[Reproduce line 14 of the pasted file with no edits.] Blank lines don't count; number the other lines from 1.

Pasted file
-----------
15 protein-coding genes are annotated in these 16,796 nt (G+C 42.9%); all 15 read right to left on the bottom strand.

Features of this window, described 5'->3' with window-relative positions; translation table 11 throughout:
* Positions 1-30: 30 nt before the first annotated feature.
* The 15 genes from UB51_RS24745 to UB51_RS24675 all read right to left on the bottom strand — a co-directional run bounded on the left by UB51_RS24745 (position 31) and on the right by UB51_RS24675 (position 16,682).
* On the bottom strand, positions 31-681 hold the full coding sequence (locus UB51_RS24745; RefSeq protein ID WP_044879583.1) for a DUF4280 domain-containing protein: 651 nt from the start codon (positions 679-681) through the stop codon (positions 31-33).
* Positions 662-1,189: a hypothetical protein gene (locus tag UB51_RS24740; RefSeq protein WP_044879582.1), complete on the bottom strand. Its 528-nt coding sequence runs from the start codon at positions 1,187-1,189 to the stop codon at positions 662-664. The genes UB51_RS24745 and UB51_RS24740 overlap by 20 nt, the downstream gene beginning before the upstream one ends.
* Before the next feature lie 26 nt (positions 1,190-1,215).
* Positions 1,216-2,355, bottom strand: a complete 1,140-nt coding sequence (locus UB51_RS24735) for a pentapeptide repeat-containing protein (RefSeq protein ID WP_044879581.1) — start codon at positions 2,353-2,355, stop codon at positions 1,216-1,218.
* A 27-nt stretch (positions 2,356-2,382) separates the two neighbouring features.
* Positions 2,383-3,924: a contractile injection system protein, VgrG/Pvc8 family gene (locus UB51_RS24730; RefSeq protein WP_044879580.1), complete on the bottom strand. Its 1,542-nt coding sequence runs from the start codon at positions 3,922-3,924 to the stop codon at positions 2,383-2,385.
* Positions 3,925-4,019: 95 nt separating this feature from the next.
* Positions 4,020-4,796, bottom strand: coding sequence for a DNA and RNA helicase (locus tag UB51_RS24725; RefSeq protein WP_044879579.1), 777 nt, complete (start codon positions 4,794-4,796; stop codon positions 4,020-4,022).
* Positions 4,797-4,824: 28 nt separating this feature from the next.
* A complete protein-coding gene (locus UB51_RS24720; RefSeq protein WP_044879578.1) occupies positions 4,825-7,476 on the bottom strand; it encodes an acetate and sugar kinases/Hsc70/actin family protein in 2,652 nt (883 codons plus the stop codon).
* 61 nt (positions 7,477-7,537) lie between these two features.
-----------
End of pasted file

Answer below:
* A complete protein-coding gene (locus UB51_RS24720; RefSeq protein WP_044879578.1) occupies positions 4,825-7,476 on the bottom strand; it encodes an acetate and sugar kinases/Hsc70/actin family protein in 2,652 nt (883 codons plus the stop codon).